August 1st, 2013

Out of the Easy

by Ruta Sepetys

Ana's Rating

Readers Rating

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It’s 1950, and as the French Quarter of New Orleans simmers with secrets, seventeen-year-old Josie Moraine is silently stirring a pot of her own. Known among locals as the daughter of a brothel prostitute, Josie wants more out of life than the Big Easy has to offer.

She devises a plan get out, but a mysterious death in the Quarter leaves Josie tangled in an investigation that will challenge her allegiance to her mother, her conscience, and Willie Woodley, the brusque madam on Conti Street. Josie is caught between the dream of an elite college and a clandestine underworld. New Orleans lures her in her quest for truth, dangling temptation at every turn, and escalating to the ultimate test.

With characters as captivating as those in her internationally bestselling novel Between Shades of Gray, Ruta Sepetys skillfully creates a rich story of secrets, lies, and the haunting reminder that decisions can shape our destiny.


I fear that I’ll never be able to write a proper review for Out of the Easy because I’ve waited so long after reading it. All that remains, really, is a vague sense of awesomeness and just a liking in general. Nevertheless, I shall try to do it justice.

New Orleans, 1950s, and brothel are not words I ever expected to read in the same sentence, let alone a sentence that I actually like. Fortunately, Ruta Sepetys is here to continue expanding the bounds of my wildest imagination in cases of such absurd phraseology. What would I have done without her?

Indeed, combining the typical with the avant-garde seems to be Sepetys’s talent. Who else could have dreamed up a two-in-one murder mystery and philosophical pièce de résistance? Out of the Easy delves into complex issues all while staying true to the lightweight spirit of evading mobsters and solving mysteries.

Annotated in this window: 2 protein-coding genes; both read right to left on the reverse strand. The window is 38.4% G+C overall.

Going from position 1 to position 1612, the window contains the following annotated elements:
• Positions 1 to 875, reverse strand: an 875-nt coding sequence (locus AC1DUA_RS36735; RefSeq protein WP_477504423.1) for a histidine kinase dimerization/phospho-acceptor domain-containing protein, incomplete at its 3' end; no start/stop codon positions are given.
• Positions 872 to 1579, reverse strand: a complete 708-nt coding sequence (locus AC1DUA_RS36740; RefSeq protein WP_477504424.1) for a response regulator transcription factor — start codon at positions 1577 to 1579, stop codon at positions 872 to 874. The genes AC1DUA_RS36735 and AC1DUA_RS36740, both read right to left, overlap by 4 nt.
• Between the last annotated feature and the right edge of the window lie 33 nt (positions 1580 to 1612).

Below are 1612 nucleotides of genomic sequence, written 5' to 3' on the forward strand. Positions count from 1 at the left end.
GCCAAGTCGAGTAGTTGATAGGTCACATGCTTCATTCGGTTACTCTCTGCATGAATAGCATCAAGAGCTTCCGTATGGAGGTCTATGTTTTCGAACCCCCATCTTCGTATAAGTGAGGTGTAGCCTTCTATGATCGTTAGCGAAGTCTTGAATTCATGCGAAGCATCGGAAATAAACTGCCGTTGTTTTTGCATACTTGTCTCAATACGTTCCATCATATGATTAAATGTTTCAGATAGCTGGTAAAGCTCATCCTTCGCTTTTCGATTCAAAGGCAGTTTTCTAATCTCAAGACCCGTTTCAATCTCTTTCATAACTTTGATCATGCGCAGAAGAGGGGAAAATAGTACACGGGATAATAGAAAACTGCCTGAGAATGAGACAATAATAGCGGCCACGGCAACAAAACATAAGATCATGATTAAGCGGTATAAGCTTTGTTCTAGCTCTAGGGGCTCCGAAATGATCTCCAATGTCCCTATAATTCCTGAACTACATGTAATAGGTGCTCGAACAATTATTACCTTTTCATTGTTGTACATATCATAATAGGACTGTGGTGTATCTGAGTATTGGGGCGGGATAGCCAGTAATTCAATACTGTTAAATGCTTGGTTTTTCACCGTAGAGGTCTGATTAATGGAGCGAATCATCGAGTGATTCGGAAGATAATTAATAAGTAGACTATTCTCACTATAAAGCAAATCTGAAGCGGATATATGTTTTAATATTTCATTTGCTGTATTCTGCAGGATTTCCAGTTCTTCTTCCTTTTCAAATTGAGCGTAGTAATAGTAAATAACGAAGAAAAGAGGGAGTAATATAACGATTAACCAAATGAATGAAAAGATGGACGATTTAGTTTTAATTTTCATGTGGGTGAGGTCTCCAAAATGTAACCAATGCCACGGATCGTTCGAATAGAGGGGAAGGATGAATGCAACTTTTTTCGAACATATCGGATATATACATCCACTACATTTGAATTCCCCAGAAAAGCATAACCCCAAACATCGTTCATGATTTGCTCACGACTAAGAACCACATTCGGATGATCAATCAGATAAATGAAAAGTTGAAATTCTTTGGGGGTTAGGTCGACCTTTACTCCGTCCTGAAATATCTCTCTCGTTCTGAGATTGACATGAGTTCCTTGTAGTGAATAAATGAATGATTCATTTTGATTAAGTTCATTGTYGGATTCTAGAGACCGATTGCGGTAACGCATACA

Speaking of mobsters, I hope that Sepetys brings their characters to three-dimensional life in the novel’s sequel as she did for prostitutes in this one. My kudos go out to her for creating strong, brave and admirable women who defy the stereotypical caricatures of prostitutes. Perspective is everything, and Sepetys invites her readers to adopt a deeper one. For Willie Woodley does run a respectable business, albeit being exceptionally racy. Most importantly, her business is a (somewhat dysfunctional) family, whose antics I thoroughly enjoyed. In fact, Willie was quite probably my favourite character.

That’s not to say, however, that Josie isn’t my kind of heroine. Is she misguidedly and excessively focused on outward appearances? Yes. Is she slightly hypocritical in every way of the word? Absolutely. Does she keep too many secrets and lie through her teeth? But of course. Is her forehead quite large and her stylistic decisions questionable? Lamentably. Nonetheless, she knows how to kick ass and always comes through when it matters most. Furthermore, she isn’t afraid to pull a gun on men whose hands become too liberal: quality that everyone can assuredly appreciate.

Regrettably, these are the only sources of praise that I can dredge up from my faulty memory. Recommended for those who enjoy historicals, mobsters, and protagonists with abnormally large foreheads. 4.4/5 stars.


I’ll keep you posted,

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